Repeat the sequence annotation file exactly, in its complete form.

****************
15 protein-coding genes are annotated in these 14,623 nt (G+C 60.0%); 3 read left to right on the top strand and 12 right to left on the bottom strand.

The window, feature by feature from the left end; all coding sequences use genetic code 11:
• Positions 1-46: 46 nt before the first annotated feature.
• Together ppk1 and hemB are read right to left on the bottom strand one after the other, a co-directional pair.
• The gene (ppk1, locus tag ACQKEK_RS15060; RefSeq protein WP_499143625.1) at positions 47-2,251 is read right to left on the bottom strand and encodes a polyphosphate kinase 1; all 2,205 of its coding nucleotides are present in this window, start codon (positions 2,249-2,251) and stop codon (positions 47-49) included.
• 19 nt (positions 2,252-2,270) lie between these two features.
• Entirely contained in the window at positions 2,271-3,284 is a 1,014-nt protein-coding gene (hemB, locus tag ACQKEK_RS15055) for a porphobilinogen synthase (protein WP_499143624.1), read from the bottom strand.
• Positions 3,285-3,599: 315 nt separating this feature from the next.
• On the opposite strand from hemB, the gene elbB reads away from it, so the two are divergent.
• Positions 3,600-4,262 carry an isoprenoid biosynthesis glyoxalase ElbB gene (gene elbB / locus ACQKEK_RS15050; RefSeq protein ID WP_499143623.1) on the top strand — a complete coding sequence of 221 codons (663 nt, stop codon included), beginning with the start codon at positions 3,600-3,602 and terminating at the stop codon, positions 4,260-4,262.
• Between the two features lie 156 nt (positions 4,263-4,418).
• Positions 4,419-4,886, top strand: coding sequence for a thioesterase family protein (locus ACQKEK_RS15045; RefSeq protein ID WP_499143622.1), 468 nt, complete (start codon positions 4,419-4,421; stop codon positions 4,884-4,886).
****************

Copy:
15 protein-coding genes are annotated in these 14,623 nt (G+C 60.0%); 3 read left to right on the top strand and 12 right to left on the bottom strand.

The window, feature by feature from the left end; all coding sequences use genetic code 11:
• Positions 1-46: 46 nt before the first annotated feature.
• Together ppk1 and hemB are read right to left on the bottom strand one after the other, a co-directional pair.
• The gene (ppk1, locus tag ACQKEK_RS15060; RefSeq protein WP_499143625.1) at positions 47-2,251 is read right to left on the bottom strand and encodes a polyphosphate kinase 1; all 2,205 of its coding nucleotides are present in this window, start codon (positions 2,249-2,251) and stop codon (positions 47-49) included.
• 19 nt (positions 2,252-2,270) lie between these two features.
• Entirely contained in the window at positions 2,271-3,284 is a 1,014-nt protein-coding gene (hemB, locus tag ACQKEK_RS15055) for a porphobilinogen synthase (protein WP_499143624.1), read from the bottom strand.
• Positions 3,285-3,599: 315 nt separating this feature from the next.
• On the opposite strand from hemB, the gene elbB reads away from it, so the two are divergent.
• Positions 3,600-4,262 carry an isoprenoid biosynthesis glyoxalase ElbB gene (gene elbB / locus ACQKEK_RS15050; RefSeq protein ID WP_499143623.1) on the top strand — a complete coding sequence of 221 codons (663 nt, stop codon included), beginning with the start codon at positions 3,600-3,602 and terminating at the stop codon, positions 4,260-4,262.
• Between the two features lie 156 nt (positions 4,263-4,418).
• Positions 4,419-4,886, top strand: coding sequence for a thioesterase family protein (locus ACQKEK_RS15045; RefSeq protein ID WP_499143622.1), 468 nt, complete (start codon positions 4,419-4,421; stop codon positions 4,884-4,886).